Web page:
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December 15, 1989 - Image 31

Resource type:
Text
Publication:
The Detroit Jewish News, 1989-12-15

Disclaimer: Computer generated plain text may have errors. Read more about this.

A

ccent on sophistication

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powerful appeal of sophistication. When you need a distinctive gift, Greenstone's
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GREENSTONE'S

A scene fronm the 1943 "The Moon Is Down." Like most other
Hollywood movies about the war, "The Moon Is Down" made a clear
distinction between Nazis and the rest of the German people.

lieutenant is shown to be a
sensitive man much
different from other Nazis
brutes.
Most Nazis come across as
"very sophisticated but evil,
cruel but cultured" accor-
ding to Oak Park High's
Silverman. They often are
shown as elegant officers,
complete with a monocle.
The Italians and Japanese,
however, all came from the
same Hollywood mold. When
portrayed at all, Italians
generally appear inept,
Koppes says. Most World
War II movies about the
Japanese are racist, with all
Japanese shown as vicious,
he says.
Jews also made an ap-
pearance in a limited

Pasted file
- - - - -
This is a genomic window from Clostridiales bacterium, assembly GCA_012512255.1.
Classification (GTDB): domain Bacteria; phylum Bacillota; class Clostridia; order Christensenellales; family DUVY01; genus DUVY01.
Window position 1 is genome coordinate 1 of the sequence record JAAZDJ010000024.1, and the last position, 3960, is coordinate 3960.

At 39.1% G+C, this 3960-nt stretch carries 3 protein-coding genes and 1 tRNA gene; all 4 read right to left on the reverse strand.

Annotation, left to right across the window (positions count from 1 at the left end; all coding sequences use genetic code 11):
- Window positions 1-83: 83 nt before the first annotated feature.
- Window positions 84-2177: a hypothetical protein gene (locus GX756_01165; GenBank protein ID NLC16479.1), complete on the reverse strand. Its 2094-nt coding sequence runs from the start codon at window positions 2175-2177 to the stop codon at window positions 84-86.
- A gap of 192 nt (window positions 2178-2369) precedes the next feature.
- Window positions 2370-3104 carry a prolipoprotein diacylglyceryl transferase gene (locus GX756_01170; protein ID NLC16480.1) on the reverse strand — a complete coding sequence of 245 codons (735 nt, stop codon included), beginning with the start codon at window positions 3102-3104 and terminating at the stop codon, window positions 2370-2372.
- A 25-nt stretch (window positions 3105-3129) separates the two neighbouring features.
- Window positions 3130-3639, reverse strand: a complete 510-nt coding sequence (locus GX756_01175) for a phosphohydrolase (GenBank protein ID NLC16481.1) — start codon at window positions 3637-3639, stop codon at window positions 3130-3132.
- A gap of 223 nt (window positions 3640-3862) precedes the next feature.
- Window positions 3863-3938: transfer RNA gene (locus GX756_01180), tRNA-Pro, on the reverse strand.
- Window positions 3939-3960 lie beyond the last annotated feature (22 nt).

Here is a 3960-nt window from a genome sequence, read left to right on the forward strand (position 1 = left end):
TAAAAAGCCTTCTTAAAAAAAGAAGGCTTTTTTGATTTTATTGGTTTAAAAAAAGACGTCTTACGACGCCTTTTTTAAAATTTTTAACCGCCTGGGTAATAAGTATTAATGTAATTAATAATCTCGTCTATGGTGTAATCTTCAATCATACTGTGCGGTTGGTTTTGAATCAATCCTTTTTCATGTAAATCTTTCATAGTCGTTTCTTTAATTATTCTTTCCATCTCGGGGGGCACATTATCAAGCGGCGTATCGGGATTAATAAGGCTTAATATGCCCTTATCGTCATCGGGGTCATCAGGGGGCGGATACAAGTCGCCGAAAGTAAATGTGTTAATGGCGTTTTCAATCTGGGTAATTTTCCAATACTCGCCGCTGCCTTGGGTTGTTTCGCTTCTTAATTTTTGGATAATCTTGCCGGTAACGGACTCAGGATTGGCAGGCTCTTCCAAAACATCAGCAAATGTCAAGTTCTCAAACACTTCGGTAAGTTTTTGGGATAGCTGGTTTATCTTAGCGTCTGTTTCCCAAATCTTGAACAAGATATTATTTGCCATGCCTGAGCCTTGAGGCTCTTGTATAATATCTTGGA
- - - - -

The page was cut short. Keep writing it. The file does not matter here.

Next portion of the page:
number of early 1940s films.
They were soldiers in the
U.S. Army who, in a unit
with Italian-Americans and
blacks, were fighting for
freedom, justice and the
American way.

'Gentleman's
Agreement'

I

t was not until 1955 that
the first film dealing
directly with Nazi
atrocities was made, Gomez
says. Called Night and Fog,
the 30-minute film was pro-
duced by a gentile.
It, like most other
Holocaust films including
Mr. Klein, The Sorrow and
the Pity, The Fifth Horseman

Is Fear and Memory of
Justice, was made in Europe.
Only in the 1970s, with
films like Sophie's Choice
and numerous made-for-
television dramas like the
mini-series Holocaust, would
the United States begin to
address the Holocaust.
Some critics suggest the
sudden appearance of films
dealing with the Nazi
persecution of Jews is the
result of the public's readi-
ness to deal with the subject.
Thus, movies about the
Holocaust will bring in a
goodprofit.
They also note that
Hollywood no longer
operates under the old
system, as it did in 1940.
One man's whims do not dic-
tate the content of any one
studio's films.
In the aftermath of World
War II, U.S. film makers
catered to the public's desire
to see anything but more
suffering. Instead of the
Holocaust, Hollywood for the
first time addressed anti-
Semitism in the United
States.
The most famous of these
films is the 194 7
Gentleman's Agreement, the
Academy Award-winner
film in which Gregory Peck
portrays a journalist who
pretends to be Jewish so he
can experience anti-
Semitism for himself.
Jewish organizations were
less than receptive to such

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THE DETROIT JEWISH NEWS

31

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